“I knew going into [London] that if everything came together and I really let myself go for it, I could run between 2:24 and 2:25,” Thweatt said, per John Meyer of the Denver Post. “I knew that’s what I was capable of running, but it’s a marathon. That’s a lot of time for mistakes to be made or for something to happen, so you’re always a little hesitant going into the race.”
Thweatt withdrew from the London World Championships marathon due to a pelvic injury—a setback that also hindered her leadup to the big April PR. Knowing this, her 2:25:38 is all the more commendable.
6. Galen Rupp, Boston Marathon, April 17
Let’s get this out of the way: The United States Anti-Doping Agency (USADA) is investigating Galen Rupp’s training group, the Nike Oregon Project, which works under the tutelage of head coach Alberto Salazar. Both Rupp and Salazar have been in hot water since 2015 when fishy stuff surfaced concerning some of Salazar’s medical tactics with his runners, but no Salazar-coached NOP athlete has tested positive. No bans, no sanctions. Yet. Rupp finds himself at the forefront of these allegations—along with ex-NOPer Mo Farah—but the 31-year-old has performed admirably on the marathon stage while living in this USADA shadow.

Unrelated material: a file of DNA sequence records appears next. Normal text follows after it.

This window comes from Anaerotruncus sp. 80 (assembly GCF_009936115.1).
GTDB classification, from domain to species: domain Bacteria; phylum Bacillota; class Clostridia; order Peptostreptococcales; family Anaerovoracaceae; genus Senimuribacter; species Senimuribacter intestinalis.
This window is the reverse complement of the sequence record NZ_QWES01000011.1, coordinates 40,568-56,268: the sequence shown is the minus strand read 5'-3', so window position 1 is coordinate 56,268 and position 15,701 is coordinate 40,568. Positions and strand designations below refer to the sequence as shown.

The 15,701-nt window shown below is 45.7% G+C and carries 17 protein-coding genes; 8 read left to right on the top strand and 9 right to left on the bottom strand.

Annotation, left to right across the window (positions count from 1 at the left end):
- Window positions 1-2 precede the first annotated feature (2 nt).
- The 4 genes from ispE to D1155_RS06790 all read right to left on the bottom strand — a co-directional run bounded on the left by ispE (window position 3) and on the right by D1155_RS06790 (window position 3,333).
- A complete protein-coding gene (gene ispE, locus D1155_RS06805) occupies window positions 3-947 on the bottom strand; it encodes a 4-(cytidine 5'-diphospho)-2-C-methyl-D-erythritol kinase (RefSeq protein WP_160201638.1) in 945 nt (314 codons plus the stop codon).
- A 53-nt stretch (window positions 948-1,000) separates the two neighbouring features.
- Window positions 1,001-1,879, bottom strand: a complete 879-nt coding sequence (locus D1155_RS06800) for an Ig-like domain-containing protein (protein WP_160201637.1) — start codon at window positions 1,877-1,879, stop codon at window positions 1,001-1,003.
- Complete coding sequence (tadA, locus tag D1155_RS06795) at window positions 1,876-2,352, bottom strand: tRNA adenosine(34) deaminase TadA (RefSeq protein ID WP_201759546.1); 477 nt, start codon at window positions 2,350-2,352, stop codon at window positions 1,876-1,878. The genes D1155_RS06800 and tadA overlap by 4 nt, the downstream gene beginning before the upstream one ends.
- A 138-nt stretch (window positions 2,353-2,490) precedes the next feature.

So…when Rupp won the 2016 Olympic Trials marathon (in his debut 26.2 attempt) and proceeded to bring home a bronze medal from the Rio Olympics marathon, fellow professional runners and distance-running fans everywhere weren’t super fond of Rupp’s success. They questioned his integrity, disregarded the historic Olympic run, incessantly blamed Salazar. And they continue to do so. To break it down: Rupp is the most polarizing American distance runner alive. Never failed a drug test, repeatedly said he supports clean sport and has abided by the rules—so let’s cheer for him! But, USADA investigation…ARGH.
Whether you’re a supporter waiting for the next eRUPPtion or an unrestrained NOP critic, Rupp undeniably wears the Best American Marathoner name tag. He earned that label with his first two marathons, and he confirmed it with his third and fourth 26.2-milers.
His third, at the Boston Marathon on April 17, resulted in a second-place finish and a sub-2:10 clocking. Did you know that only 17 Americans have broken 2:10 in the marathon? It’s rarefied air, and Rupp jumped to that elite stratosphere at 2017 Boston.
He looked excellent late in the race, when the lead pack dwindled to just him and Kenya’s Geoffrey Kirui. Boston roared for American victory (though I’m sure there were anti-Rupp folks in the crowd), but Kirui finished 21 seconds ahead of Rupp in 2:09:37. Kirui earned $150,000 for the win, with Rupp getting $75K for the runner-up showing.
The 2:09:58 begged the question: Will Rupp wear half-tights in his fourth marathon?
5. Jordan Hasay, Boston Marathon, April 17